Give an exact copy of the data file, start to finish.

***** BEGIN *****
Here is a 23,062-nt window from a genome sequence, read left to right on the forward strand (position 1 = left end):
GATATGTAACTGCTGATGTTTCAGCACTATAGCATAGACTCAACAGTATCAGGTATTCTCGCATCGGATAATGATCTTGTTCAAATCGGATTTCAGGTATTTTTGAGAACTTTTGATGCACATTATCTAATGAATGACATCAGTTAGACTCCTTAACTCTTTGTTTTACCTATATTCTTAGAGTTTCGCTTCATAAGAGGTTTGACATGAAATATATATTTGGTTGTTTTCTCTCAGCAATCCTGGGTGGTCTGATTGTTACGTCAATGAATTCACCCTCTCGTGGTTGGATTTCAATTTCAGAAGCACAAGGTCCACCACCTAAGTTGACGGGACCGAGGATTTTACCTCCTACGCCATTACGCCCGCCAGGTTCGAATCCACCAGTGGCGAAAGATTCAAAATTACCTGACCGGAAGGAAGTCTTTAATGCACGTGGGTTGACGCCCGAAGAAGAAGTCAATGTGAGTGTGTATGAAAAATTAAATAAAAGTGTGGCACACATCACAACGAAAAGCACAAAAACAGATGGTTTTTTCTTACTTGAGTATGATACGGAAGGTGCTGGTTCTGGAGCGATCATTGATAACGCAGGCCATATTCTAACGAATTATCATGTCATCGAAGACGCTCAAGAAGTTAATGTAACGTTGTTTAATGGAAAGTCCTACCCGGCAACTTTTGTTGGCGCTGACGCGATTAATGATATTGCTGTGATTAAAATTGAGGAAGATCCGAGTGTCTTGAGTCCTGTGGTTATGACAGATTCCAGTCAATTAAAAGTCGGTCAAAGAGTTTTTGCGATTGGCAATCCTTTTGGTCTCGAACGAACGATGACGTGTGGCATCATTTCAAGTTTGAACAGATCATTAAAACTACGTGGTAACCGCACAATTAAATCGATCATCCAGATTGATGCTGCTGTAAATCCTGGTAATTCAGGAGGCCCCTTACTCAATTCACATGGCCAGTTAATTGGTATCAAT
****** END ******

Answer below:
Here is a 23,062-nt window from a genome sequence, read left to right on the forward strand (position 1 = left end):
GATATGTAACTGCTGATGTTTCAGCACTATAGCATAGACTCAACAGTATCAGGTATTCTCGCATCGGATAATGATCTTGTTCAAATCGGATTTCAGGTATTTTTGAGAACTTTTGATGCACATTATCTAATGAATGACATCAGTTAGACTCCTTAACTCTTTGTTTTACCTATATTCTTAGAGTTTCGCTTCATAAGAGGTTTGACATGAAATATATATTTGGTTGTTTTCTCTCAGCAATCCTGGGTGGTCTGATTGTTACGTCAATGAATTCACCCTCTCGTGGTTGGATTTCAATTTCAGAAGCACAAGGTCCACCACCTAAGTTGACGGGACCGAGGATTTTACCTCCTACGCCATTACGCCCGCCAGGTTCGAATCCACCAGTGGCGAAAGATTCAAAATTACCTGACCGGAAGGAAGTCTTTAATGCACGTGGGTTGACGCCCGAAGAAGAAGTCAATGTGAGTGTGTATGAAAAATTAAATAAAAGTGTGGCACACATCACAACGAAAAGCACAAAAACAGATGGTTTTTTCTTACTTGAGTATGATACGGAAGGTGCTGGTTCTGGAGCGATCATTGATAACGCAGGCCATATTCTAACGAATTATCATGTCATCGAAGACGCTCAAGAAGTTAATGTAACGTTGTTTAATGGAAAGTCCTACCCGGCAACTTTTGTTGGCGCTGACGCGATTAATGATATTGCTGTGATTAAAATTGAGGAAGATCCGAGTGTCTTGAGTCCTGTGGTTATGACAGATTCCAGTCAATTAAAAGTCGGTCAAAGAGTTTTTGCGATTGGCAATCCTTTTGGTCTCGAACGAACGATGACGTGTGGCATCATTTCAAGTTTGAACAGATCATTAAAACTACGTGGTAACCGCACAATTAAATCGATCATCCAGATTGATGCTGCTGTAAATCCTGGTAATTCAGGAGGCCCCTTACTCAATTCACATGGCCAGTTAATTGGTATCAAT